"There have been a lot of new announcements, launches, and evaluations to do in the video card
arena as of late.
Subject: Graphics Cards | November 24, 2005 - 06:57 PM | Jeremy Hellstrom
VR-Zone has some news about ATI's Crossfire, as it applies to mobility chipsets. Any guesses how long before Alienware starts putting out new notebooks?
"ATi has something up their sleeves and is going to challenge SLI on mobile front with their
Subject: Graphics Cards | November 24, 2005 - 05:42 PM | Jeremy Hellstrom
There is a new ATI GPU coming, hopefully in the first quarter of 2006, and hopefully about the same time as the motherboards, according to DigiTimes.
"ATI Technologies is currently in the final stage of testing its R580 graphics processor units
(GPUs) with customers, sources at Taiwan graphics card makers indicated, adding that the graphics
chip vendor expects to launch the flagship chip in early 2006.
ATI will also be enhancing its entry-level GPU product line on the 80nm production node, with new
Subject: Graphics Cards | November 23, 2005 - 05:17 PM | Jeremy Hellstrom
Giving tech support to people with only a passing familiarity to PC technology can be a huge source of stress. Software like SiSoft's Sandra, or WCPUID can give you some of the info you need, but a lot of times the question is simply "Can I play this game?", and with the usual limitation being the graphics card, Sandra can be a bit of overkill. PC Mechanic has found a program called Everest Home Edition, a freeware program that ID's video cards, so drop in for a visit if it sounds like a program that could help.
Subject: Graphics Cards | November 22, 2005 - 07:01 PM | Jeremy Hellstrom
Beyond 3D has a good run down of what you can expect from Sapphire'sRadeon X800 GTOÂ² and X800 GTO Ultimate Editions. Both are certainly powerful cards, with the both the GTO2 and the and the Ultimate Edition's bandwidth weighing in at 31.4 GB/sec, the Ultimate stands out because of the ginormous heatsink that wraps around the entire card.
'Those of you who are familiar with previous designs from Sapphire's range of Ultimate Edition
boards will find no surprises here - just like these previous eff
Subject: Graphics Cards | November 21, 2005 - 03:59 PM | Jeremy Hellstrom
ATI's All-In-Wonder series gets an update, and is added to the X1800 series. It will output to just about any type of TV setup you can imagine. Bjorn3D has one, and they can tell you all about it here.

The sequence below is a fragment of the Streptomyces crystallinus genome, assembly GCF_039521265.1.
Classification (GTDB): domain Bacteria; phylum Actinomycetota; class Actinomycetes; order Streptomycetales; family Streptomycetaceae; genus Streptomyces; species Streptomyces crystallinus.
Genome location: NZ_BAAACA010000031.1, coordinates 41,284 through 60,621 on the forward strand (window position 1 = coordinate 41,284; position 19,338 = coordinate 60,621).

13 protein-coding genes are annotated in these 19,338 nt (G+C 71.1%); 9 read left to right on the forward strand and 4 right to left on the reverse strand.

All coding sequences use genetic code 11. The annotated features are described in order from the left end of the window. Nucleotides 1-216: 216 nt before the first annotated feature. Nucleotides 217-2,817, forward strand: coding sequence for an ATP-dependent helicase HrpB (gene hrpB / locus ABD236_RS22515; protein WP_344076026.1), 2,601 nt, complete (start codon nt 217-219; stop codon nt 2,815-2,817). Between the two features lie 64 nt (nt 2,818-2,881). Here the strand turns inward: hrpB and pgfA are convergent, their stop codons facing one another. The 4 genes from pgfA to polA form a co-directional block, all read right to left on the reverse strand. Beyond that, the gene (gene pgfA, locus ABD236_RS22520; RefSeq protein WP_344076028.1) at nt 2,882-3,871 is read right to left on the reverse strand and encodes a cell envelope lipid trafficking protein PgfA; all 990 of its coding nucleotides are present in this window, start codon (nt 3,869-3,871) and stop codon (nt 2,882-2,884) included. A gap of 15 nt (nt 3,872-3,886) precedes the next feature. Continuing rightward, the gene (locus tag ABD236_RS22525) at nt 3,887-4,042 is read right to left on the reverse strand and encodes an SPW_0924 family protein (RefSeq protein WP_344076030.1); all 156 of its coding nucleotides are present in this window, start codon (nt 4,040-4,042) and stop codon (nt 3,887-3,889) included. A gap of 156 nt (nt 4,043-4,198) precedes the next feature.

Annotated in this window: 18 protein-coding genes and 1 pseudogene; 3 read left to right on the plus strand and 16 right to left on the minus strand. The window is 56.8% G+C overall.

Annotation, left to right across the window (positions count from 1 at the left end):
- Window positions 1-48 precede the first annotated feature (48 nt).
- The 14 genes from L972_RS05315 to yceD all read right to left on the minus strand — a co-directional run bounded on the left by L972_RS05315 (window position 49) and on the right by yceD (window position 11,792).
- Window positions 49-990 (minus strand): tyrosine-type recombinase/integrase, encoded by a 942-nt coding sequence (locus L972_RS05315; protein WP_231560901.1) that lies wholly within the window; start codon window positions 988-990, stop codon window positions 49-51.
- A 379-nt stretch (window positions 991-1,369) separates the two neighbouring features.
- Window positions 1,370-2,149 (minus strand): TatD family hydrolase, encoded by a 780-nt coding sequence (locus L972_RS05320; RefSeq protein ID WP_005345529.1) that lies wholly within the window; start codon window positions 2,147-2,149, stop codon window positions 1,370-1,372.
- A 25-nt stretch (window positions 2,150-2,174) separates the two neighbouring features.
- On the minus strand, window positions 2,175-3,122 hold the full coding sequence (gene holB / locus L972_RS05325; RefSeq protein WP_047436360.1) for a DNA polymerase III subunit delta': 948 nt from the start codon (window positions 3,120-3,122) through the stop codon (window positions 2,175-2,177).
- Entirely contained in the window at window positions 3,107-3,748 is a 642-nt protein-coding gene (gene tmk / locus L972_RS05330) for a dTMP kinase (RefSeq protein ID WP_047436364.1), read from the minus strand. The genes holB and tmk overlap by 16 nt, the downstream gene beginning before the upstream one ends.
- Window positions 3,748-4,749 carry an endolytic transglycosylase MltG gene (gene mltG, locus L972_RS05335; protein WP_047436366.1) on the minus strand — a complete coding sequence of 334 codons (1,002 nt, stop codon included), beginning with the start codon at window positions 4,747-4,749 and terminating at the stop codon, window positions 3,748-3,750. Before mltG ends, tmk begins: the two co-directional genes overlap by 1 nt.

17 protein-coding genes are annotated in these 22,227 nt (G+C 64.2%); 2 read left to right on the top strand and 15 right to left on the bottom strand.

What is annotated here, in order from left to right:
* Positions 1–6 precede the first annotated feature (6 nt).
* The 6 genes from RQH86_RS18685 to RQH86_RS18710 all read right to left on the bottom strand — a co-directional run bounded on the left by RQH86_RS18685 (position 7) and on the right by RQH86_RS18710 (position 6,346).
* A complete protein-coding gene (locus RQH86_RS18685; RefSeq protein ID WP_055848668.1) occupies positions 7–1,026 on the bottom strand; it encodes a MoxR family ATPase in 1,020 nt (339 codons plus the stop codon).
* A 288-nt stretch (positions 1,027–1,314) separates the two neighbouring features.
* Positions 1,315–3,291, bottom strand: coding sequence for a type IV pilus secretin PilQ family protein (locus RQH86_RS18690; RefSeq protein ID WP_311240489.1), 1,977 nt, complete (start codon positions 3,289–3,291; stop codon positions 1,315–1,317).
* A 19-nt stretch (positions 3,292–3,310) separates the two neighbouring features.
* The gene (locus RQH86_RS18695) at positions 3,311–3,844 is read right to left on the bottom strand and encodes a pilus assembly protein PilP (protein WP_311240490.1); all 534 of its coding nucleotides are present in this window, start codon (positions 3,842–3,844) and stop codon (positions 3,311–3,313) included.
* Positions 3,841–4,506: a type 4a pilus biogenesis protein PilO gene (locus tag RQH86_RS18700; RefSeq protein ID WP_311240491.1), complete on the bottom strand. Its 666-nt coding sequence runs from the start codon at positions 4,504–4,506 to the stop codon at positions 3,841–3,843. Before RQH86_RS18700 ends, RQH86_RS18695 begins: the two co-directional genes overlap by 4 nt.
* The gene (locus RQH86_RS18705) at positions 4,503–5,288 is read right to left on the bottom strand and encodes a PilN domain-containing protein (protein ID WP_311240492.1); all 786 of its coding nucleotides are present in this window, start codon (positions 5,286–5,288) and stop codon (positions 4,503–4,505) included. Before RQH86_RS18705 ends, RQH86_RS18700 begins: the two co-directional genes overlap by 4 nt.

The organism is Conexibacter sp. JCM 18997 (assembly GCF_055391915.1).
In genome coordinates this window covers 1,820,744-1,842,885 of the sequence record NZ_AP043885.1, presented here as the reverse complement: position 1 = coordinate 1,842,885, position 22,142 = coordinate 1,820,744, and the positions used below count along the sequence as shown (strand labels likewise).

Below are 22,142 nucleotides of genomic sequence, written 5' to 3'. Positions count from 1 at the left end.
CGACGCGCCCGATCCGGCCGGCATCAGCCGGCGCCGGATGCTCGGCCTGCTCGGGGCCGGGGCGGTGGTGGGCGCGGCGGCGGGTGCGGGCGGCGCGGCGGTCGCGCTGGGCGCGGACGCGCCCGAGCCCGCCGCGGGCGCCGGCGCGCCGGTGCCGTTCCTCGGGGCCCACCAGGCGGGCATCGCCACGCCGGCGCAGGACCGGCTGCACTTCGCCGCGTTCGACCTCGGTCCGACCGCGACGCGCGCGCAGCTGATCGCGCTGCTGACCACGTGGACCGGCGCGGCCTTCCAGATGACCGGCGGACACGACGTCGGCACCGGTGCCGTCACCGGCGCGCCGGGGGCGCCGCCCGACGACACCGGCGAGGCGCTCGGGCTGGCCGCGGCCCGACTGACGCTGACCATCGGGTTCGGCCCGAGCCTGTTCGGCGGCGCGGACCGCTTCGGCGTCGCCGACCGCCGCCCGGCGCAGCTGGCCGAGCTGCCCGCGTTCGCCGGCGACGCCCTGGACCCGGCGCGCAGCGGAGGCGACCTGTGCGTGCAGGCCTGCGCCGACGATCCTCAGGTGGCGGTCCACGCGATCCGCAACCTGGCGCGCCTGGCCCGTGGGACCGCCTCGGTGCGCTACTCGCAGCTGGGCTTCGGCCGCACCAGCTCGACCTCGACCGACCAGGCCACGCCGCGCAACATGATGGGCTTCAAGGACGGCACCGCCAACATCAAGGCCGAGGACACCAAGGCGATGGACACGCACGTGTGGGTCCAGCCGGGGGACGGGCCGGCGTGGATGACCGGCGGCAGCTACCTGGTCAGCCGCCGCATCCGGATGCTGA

"With the All-In-Wonder X1800XL ATI has created a card that sits just as confortable in a MediaPC
as a gaming-PC.
Subject: Graphics Cards | November 18, 2005 - 11:52 AM | Jeremy Hellstrom
Taipei, Taiwan (November 18, 2005) — Walton Chaintech Corporation today announced its SE68GS, an up-to-date graphics cards, which utilize the newest NVIDIA GeForce 6800 GS graphics processing unit.
Focusing on midrange price point, the SE68GS delivers even higher performance. To be powered by NVIDIA 6800 GS processor, the SE68GS provides 425MHz engine clock which beat the 400 MHz engine clock of 6800 Ultra. The ChaintechÂ® SE68GS features 256MB DDR3 SDRAM plus the 6800 GS GPU native 256-bit memory interface; SE68GS delivers 1000MHz memory clock.
Subject: Graphics Cards | November 15, 2005 - 03:32 PM | Jeremy Hellstrom
You've probably read at least a half dozen reviews of the 7800 by now, but not too many touched on why it was made now, and what thought processes went into designing it. PenStar Systems comes to the rescue of those curious souls, who wish a closer look at what goes into designing and produing a top end graphics card.
"So how did the 512 MB 7800 GTX come into existence?
Subject: Graphics Cards | November 14, 2005 - 02:56 PM | Jeremy Hellstrom
This monday, everyone who has been playing with a 512M version of the 7800GTX gets to release their findings. While you may not be able to afford to run out and buy one (or two) you can certainly live vicariously through the reviews, and dream of a card as powerful as the one Bjorn3D reviews.
Subject: Graphics Cards | November 11, 2005 - 05:10 PM | Jeremy Hellstrom
TweakTown analyses the new ATI Catalyst 5.11, and checks the difference in performance between the sample drivers for the 1800's and this first official release.
"We did mention in our regular Catalyst performance analysis earlier in the day
that one of the most important additions to the Catalyst 5.11 drivers was the
inclusion of the X1800XL and X1800XT.
Subject: Graphics Cards | November 10, 2005 - 04:09 PM | Jeremy Hellstrom
nVidia's 7800 series stock cooling solutions can often be loud, and in some cases limit your overclocking abilty. InsaneTek looks at the Arctic Cooling NV Silencer 5 Rev3, built for cooling 7800's, and doing it very quietly. If you have one of these cards, you owe it to your ears to read the review.
"Arctic Cooling has done it again. The NV Silencer 5 Rev3 made for the Geforce 7800 series is an
excellent cooler that performs in dead silence.